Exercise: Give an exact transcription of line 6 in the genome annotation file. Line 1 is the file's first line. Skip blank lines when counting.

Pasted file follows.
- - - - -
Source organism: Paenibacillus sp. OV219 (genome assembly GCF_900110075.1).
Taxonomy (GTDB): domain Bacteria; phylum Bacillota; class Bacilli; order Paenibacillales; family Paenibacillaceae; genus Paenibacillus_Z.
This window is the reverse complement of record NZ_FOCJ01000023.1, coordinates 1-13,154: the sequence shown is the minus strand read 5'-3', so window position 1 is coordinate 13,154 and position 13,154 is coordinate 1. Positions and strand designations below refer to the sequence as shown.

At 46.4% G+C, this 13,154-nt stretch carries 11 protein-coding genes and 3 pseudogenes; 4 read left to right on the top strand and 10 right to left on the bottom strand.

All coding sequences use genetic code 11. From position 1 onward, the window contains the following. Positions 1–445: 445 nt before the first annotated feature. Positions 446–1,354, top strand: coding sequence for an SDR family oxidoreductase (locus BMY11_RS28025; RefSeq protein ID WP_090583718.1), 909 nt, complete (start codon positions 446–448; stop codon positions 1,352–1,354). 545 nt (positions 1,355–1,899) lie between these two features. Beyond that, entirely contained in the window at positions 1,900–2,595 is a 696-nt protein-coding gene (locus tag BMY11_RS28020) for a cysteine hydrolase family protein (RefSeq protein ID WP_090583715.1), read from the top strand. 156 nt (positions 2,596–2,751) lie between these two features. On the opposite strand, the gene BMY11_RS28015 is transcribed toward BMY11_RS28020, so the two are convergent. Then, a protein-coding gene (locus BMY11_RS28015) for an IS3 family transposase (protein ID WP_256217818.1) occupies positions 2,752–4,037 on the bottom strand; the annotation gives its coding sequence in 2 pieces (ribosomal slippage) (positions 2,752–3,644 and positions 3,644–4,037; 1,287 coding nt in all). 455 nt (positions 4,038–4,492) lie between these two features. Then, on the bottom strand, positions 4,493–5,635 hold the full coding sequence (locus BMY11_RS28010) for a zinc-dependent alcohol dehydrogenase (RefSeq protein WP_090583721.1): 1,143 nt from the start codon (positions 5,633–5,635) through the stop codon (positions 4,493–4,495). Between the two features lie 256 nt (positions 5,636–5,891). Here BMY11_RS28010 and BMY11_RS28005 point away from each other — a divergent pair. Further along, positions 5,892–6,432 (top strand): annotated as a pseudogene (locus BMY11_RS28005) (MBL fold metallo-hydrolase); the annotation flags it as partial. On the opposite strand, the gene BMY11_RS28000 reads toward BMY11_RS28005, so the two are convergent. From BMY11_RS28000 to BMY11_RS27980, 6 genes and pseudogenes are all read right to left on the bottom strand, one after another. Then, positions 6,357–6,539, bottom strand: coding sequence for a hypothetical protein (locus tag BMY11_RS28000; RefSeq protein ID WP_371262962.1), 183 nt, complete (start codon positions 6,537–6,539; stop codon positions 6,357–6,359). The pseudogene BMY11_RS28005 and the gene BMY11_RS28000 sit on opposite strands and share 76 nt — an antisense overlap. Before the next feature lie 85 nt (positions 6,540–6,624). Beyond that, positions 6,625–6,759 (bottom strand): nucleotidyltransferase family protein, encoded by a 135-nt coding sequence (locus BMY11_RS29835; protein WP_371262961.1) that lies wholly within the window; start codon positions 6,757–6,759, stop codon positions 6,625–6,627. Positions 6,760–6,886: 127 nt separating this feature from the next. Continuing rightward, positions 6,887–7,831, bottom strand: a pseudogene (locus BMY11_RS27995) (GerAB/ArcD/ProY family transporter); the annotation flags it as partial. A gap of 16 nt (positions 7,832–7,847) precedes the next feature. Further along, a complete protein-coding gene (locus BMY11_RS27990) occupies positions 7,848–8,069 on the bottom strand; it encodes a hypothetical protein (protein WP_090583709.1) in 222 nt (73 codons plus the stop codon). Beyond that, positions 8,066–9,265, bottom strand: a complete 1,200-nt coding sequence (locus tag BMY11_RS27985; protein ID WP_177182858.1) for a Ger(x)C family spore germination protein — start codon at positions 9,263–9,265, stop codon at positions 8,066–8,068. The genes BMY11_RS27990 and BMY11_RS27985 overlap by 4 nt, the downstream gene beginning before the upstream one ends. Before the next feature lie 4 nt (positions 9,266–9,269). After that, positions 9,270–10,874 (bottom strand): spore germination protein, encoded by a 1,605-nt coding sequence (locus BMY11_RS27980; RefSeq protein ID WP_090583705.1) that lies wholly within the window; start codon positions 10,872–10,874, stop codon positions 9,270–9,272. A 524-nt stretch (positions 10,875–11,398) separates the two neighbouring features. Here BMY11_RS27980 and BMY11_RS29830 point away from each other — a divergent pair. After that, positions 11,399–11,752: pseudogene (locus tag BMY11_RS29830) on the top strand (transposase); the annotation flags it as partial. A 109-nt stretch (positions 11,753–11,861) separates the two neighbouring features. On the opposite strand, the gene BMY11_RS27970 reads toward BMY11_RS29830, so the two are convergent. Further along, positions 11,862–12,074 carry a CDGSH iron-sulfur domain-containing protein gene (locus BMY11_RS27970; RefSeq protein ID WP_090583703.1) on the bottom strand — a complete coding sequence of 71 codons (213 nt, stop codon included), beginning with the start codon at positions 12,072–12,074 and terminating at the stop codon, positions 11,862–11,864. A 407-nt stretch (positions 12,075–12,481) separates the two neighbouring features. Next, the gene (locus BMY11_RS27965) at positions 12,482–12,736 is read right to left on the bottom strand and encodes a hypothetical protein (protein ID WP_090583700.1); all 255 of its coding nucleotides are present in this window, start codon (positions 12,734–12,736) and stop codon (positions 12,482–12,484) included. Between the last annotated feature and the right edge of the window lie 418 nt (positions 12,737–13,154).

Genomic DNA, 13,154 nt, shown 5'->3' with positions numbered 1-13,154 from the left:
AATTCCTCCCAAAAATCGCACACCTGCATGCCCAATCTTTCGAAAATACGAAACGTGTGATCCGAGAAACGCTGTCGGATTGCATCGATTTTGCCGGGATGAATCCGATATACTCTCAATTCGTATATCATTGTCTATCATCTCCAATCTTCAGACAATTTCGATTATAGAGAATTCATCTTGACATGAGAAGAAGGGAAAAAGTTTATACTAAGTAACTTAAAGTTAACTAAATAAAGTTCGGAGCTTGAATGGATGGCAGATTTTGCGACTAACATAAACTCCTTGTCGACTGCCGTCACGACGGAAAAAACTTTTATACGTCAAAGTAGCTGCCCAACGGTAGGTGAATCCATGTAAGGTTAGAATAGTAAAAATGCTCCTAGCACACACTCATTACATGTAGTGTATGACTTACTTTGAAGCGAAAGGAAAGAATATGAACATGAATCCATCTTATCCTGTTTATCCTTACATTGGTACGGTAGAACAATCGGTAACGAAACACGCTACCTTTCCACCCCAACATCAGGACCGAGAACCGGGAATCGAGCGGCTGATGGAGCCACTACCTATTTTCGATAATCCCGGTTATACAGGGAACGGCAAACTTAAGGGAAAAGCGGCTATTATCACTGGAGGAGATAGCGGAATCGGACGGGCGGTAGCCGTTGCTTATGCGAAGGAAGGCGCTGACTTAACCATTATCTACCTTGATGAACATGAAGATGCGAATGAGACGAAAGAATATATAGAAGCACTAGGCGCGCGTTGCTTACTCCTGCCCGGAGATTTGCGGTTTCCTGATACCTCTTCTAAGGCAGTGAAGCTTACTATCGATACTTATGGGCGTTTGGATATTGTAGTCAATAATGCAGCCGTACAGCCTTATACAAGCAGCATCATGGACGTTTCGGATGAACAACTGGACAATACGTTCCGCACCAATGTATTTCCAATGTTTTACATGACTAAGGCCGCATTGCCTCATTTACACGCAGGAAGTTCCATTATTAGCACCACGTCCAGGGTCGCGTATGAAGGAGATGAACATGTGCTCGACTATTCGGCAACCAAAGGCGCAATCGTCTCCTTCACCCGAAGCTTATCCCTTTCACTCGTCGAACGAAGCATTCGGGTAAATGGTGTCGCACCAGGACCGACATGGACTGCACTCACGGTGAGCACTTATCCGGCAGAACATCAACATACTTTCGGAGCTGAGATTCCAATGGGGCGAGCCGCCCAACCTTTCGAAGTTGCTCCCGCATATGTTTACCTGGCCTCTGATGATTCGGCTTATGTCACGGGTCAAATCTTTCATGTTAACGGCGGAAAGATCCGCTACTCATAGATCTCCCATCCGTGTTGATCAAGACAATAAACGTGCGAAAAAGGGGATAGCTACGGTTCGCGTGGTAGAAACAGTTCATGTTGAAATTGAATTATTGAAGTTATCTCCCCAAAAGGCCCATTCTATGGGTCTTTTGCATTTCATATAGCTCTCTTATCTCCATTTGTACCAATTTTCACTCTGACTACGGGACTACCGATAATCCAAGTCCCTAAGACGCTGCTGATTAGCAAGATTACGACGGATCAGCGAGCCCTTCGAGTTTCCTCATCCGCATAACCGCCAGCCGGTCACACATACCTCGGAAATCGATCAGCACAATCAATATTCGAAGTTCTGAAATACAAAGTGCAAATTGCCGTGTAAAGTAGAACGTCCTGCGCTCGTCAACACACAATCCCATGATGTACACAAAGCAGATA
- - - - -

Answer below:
Genomic DNA, 13,154 nt, shown 5'->3' with positions numbered 1-13,154 from the left: